Would you say she’s even more loyal to Red now following the news?
Totally, 100 percent. That’s part of the baggage that she’s dealing with, with Tom. She has reason to trust him and give him more latitude, to give Reddington more space, because he has been there by her side. And most of the time, if not all of the time, it appears that he’s there with her best interest in mind and yet she doesn’t always get the entire truth from him — she gets pieces of the truth. I think she trusts him more. I don’t know that Red trusts her more. I think that he’s always mistrustful of her simply because she’s an FBI agent. And so, there’s a certain amount of distance there that he keeps. But yeah, I definitely think that she is really trying in earnest to make this work.
Will Liz learn more or at least want to know more about her background now that she knows the truth?
Yes, but this season really is about pushing forward. And in a number of ways, oftentimes the show looked back at the mythology and at a deeper mythology. This season, rather than being about her looking back at secrets and the uber truth to the center of the show, in fact, they both are more interested in looking forward and rebuilding. That really is the headline of what’s happening is that Reddington is decimated in trying to save Liz from Mr. Kaplan. His entire empire has been destroyed; he has nothing. So when we meet him in season 5, he’s the same character, but in a completely different headspace. He’s rebuilding and that is a monumental undertaking and one that he really relishes, one that he’s having a great time doing. You would think that perhaps things would be darker or perhaps he would be upset by this, but in a way, it’s really a breath of fresh air. He’s having a blast doing it and quite frankly enjoying the time off and hanging out at the pool, and not needing to be on the jet to go to some far-flung land to do an arms deal. He’s just in a chill moment and having a real blast.
Because his organization was totally blown apart, how does that change the cases this year? And does that make Cooper ever more nervous knowing that now, in a way, they really are truly helping Red rebuild an organization rather than keeping an organization alive?
Yeah. I think one of the things I’m most excited about is there’s a great conflict at the center of it where our task force is helping rebuild a criminal mastermind and they don’t want to do that. And yet, they realize there’s potentially a greater good in it and so they’re having to go along with it. You have this dynamic where, once again, Reddington feels completely in charge by virtue of the fact that he’s almost more whimsical and more carefree, which makes him more dangerous and more unexpected. And yet, there’s not this emotional baggage that casts a darker shadow over the season. Nobody’s stolen a baby, nobody’s hunting Liz, and that allows Reddington to open up. And we get to see, I don’t want to say a lighter side, but a much more vibrant, fun side like we had maybe in season 1, where we knew less about him and he just seemed like this odd character who was really enjoying every moment. That’s the thing that is so difficult for Cooper and Ressler and the rest of our task force, is that the guy’s actually enjoying the fact that he’s somewhat unemployed and having to rebuild an empire, and he knows that they have no choice but to help him.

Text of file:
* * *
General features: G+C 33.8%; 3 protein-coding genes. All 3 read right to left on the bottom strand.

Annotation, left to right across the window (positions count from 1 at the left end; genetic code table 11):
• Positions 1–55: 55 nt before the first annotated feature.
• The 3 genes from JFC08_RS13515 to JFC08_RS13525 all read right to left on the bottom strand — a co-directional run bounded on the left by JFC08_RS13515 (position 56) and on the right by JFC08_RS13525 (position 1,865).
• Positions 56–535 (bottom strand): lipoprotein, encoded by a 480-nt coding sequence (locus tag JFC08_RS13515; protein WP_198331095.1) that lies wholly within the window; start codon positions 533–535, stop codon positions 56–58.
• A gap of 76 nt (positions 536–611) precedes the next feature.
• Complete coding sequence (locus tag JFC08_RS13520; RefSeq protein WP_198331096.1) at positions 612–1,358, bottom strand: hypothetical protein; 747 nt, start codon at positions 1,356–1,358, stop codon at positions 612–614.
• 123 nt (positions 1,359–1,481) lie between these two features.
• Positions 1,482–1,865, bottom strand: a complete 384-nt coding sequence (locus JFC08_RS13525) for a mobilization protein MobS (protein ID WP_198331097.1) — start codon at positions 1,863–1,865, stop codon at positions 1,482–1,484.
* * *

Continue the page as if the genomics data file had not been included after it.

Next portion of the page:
What new threats will the team be facing this year, especially in the wake of hearing that we’re not actually going to be seeing Gale (Enrique Murciano) back next season? So who replaces him in that sense?
I don’t know that there’s a replacement so much as the ongoing threat that Reddington and the task force are connected. In terms of the threat, the threat is really more a present one in terms of what other forces and entities move in to try to take over the void that’s left by the Reddington. What are the obstacles that he’s encountering in trying to rebuild? What creditors are after him? What people see him as weakened and want to take a shot at him and actually take him out? It’s a really interesting and different conflict that both Reddington and the task force are dealing with because it’s one of survival, but it’s also one of rebuilding. They’re fighting the forces that come in to take over the void left by Reddington’s absence.
Is there one particular big bad this year or is it more like every other criminal is trying to get a piece of the pie now that Red is no longer the top dog?
Yeah, it’s the latter. It’s not really one big bad, it’s more Rogue’s Gallery of desperate people who see an opportunity in Reddington being wounded, and Reddington having to juggle that with the task force rebuilding with Liz, and it makes for a really interesting stew.
We know that Reddington is Liz’s father, but is there still a twist to come in that regard?
I don’t know. I don’t think so. I mean, I think we still don’t have the whole truth. I would say that. Again, the whole reason behind him entering her life, why he showed up that day — yes, he cares desperately about her, but there is more to the story in terms of his agenda and ultimately what he’s after.
As you finally reveal something that we’ve all suspected from the beginning, are you looking to what the end game is for your show?
We know the end game, but we’re not looking toward it. I certainly hope there’s a long life in the show. But yes, since day 1 we’ve been plotting our way toward an end. I think it would be impossible to write the show without that.
The Blacklist returns Wednesday at 8 p.m. ET on NBC.